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I am once again stuck on a question about geometry, this problem is about altitudes that crate right triangles:

Let there be a triangle that has side lengths of 13, 20, and 21. Given this, find the length of the altitude drawn to the side of length 21.

I have drawn the following picture to make my understanding clearer:

enter image description here

However, I am still not sure how to get the length of this altitude. My definition of an altitude is a segment drawn from one vertex to a point on the line opposite the point such that this segment is perpendicular to the line opposite the vertex.

I am very sure that to find the length, I will have to use the pythagorean theorem at some point, but I am not sure how to start this.

If anybody could give a starting point or hint that would be great :)

Note: I cannot use the cosine rule.

Thank you in advance.

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Let $a$ be altitude, and x be the base of the right-most right triangle.

$$20^2 = a^2 + x^2$$ $$13^2 = a^2 + (21 -x)^2$$

$$a^2 = \color{blue}{\bf 20^2 - x^2 = 13^2 - (21-x)^2 }$$

$$400 - x^2 = 169 - (441 - 42x + x^2) = -272 + 42x - x^2$$

$$672 = 42x \iff x = 16.$$

$$x = 16 \implies a = \sqrt{400 - x^2} = \sqrt{400 - 256} = 12$$

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  • $\begingroup$ Thank you very much, this is exactly the solution I was after. I would upvote this if I had enough reputation :) $\endgroup$ – Michael Ferashire Silva Oct 28 '13 at 13:52
  • $\begingroup$ But isn't a^2 = 13^2 - (21 - x)^2? $\endgroup$ – Michael Ferashire Silva Oct 28 '13 at 13:58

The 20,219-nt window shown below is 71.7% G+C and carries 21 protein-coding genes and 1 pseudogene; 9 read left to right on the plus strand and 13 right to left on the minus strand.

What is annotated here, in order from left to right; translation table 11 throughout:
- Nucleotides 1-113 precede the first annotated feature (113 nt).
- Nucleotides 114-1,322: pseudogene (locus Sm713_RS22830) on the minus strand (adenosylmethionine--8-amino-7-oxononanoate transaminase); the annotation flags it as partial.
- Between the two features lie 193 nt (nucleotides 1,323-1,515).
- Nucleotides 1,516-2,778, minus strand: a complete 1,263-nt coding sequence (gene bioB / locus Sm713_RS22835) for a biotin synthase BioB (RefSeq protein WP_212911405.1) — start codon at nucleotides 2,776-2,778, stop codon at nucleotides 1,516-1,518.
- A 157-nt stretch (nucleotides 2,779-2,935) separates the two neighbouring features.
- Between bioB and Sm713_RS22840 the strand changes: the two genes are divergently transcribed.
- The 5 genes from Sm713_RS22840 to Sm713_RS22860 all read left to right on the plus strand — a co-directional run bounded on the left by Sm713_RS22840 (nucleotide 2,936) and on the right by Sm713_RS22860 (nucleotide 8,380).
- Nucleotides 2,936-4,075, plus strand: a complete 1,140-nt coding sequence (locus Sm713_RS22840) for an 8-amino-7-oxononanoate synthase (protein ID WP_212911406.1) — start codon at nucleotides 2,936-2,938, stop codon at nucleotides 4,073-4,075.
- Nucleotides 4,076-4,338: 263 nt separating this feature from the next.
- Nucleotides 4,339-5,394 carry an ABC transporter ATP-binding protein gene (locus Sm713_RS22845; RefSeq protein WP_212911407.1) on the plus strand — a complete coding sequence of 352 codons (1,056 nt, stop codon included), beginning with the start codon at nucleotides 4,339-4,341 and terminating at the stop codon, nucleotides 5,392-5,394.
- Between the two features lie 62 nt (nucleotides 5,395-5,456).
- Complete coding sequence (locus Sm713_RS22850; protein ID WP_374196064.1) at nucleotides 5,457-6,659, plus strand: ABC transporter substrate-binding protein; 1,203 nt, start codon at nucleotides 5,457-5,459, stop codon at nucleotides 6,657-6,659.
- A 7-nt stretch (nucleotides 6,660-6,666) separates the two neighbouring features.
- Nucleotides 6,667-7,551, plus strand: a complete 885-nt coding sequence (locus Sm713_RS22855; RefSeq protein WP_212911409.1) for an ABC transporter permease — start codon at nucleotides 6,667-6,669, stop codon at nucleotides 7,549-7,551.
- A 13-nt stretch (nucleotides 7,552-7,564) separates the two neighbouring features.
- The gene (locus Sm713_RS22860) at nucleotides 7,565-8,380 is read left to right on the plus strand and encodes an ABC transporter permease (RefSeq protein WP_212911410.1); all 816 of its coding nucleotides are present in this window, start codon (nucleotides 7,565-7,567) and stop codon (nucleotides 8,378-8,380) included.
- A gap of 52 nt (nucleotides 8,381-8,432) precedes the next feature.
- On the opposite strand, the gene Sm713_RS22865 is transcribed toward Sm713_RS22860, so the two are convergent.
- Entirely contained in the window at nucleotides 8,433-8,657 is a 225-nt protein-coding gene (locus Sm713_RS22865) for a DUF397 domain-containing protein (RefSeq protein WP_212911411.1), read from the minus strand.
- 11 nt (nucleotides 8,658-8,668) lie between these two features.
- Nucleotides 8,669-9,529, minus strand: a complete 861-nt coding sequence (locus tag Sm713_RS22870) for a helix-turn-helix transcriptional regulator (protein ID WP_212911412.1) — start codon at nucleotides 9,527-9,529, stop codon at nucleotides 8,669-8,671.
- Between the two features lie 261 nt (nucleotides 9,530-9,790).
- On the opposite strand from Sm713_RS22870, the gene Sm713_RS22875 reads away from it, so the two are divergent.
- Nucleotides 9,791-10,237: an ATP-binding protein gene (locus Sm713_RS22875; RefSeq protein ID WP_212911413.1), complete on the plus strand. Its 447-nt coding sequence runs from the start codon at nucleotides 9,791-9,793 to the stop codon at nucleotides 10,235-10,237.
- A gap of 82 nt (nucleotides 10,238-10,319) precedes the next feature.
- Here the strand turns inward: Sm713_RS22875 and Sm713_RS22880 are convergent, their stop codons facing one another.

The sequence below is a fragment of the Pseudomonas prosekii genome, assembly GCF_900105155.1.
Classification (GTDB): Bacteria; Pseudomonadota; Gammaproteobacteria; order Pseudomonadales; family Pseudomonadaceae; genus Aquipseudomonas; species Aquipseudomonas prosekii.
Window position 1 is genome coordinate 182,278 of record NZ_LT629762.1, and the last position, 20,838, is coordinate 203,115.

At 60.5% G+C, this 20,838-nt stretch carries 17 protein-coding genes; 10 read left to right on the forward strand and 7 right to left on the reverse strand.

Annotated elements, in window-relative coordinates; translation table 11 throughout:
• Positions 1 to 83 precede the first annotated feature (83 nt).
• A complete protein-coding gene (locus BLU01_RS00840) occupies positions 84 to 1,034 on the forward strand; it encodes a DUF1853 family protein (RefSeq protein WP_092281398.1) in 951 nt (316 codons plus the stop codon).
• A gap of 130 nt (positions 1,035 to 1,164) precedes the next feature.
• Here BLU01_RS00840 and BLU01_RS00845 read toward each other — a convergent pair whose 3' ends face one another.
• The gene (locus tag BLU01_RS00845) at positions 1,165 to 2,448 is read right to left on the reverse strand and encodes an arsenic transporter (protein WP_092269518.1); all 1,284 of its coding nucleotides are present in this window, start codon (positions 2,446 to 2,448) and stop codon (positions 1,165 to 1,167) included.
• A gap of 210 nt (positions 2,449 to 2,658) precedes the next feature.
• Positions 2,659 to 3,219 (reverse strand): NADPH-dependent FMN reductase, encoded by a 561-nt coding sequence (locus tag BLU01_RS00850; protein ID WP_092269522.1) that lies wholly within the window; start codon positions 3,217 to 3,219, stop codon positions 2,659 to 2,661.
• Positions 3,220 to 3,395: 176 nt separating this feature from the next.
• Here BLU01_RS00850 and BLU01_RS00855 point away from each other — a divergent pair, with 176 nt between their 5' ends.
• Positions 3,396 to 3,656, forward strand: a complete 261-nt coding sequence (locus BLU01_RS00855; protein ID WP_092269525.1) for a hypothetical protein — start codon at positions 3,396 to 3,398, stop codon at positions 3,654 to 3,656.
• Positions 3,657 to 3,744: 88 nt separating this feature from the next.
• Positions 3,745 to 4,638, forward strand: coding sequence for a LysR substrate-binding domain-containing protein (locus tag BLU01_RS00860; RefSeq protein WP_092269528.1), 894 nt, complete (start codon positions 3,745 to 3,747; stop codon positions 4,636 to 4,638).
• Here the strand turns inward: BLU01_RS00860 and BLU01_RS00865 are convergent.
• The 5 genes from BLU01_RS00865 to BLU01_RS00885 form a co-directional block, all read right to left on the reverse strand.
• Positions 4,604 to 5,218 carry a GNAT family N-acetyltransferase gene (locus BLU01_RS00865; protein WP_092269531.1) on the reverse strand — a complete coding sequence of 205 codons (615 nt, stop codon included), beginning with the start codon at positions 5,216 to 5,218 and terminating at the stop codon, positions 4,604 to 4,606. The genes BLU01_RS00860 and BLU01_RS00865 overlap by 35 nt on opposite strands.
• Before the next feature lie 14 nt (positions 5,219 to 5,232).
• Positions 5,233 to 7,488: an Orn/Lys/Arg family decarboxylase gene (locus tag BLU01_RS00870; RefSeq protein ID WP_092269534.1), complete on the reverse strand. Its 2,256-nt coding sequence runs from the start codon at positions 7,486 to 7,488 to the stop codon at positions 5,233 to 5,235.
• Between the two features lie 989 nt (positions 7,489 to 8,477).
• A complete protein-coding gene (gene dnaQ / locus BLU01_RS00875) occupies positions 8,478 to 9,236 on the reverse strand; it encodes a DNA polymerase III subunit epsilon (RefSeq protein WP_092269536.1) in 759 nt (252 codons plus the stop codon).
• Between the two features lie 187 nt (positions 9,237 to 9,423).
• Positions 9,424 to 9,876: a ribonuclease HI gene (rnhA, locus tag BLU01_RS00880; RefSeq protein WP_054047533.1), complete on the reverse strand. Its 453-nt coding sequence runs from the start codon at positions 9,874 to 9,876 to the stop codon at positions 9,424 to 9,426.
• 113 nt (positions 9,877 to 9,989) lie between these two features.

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    $\begingroup$ Michael, yes indeed! That simplifies matters! See the clarification above. $\endgroup$ – Namaste Oct 28 '13 at 14:05
  • $\begingroup$ @amWhy: Very nice use of color +1 $\endgroup$ – Amzoti Oct 29 '13 at 1:35
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    $\begingroup$ @Michael Using Herons formula would have been a good trick as well, if you allowed it. $\endgroup$ – Sawarnik Oct 29 '13 at 10:44
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Hint

You can also find altitude from area of triangle, recall that if $a,b,c$ are the sides of $ABC$ then the area of $ABC$ can be calculated by

$$\sqrt{u.(u-a).(u-b).(u-c)}$$ where $2u=a+b+c$.

So from the following you can find the height $$\sqrt{u.(u-a).(u-b).(u-c)}=\frac{h.21}{2}$$

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The simplest way, which will not work all the time, is that any time you see right triangles you should think about Pythagorean triples. One is $3,4,5$, which we can scale up to $12,16,20$ (note the hypotenuse of $20$ in your figure). Another is $5,12,13$. Clearly the altitude is the common figure, $12$ and the base is $5+16=21$.

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Use Heron's formula to find the area of the triangle:

$$A = \sqrt{s(s-a)(s-b)(s-c)},$$

where $s = \frac{a+b+c}{2}$ is the semiperimeter of the triangle.

Then find the altitude using the usual formula for the triangle area.

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  • $\begingroup$ I don't think I'm allowed to use this formula, but it is interesting, thanks :) $\endgroup$ – Michael Ferashire Silva Oct 28 '13 at 13:53
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Use the Law of Cosines to find $\angle C$. Then use $\sin(\angle C)=\frac{opposite}{hypotenuse}$.

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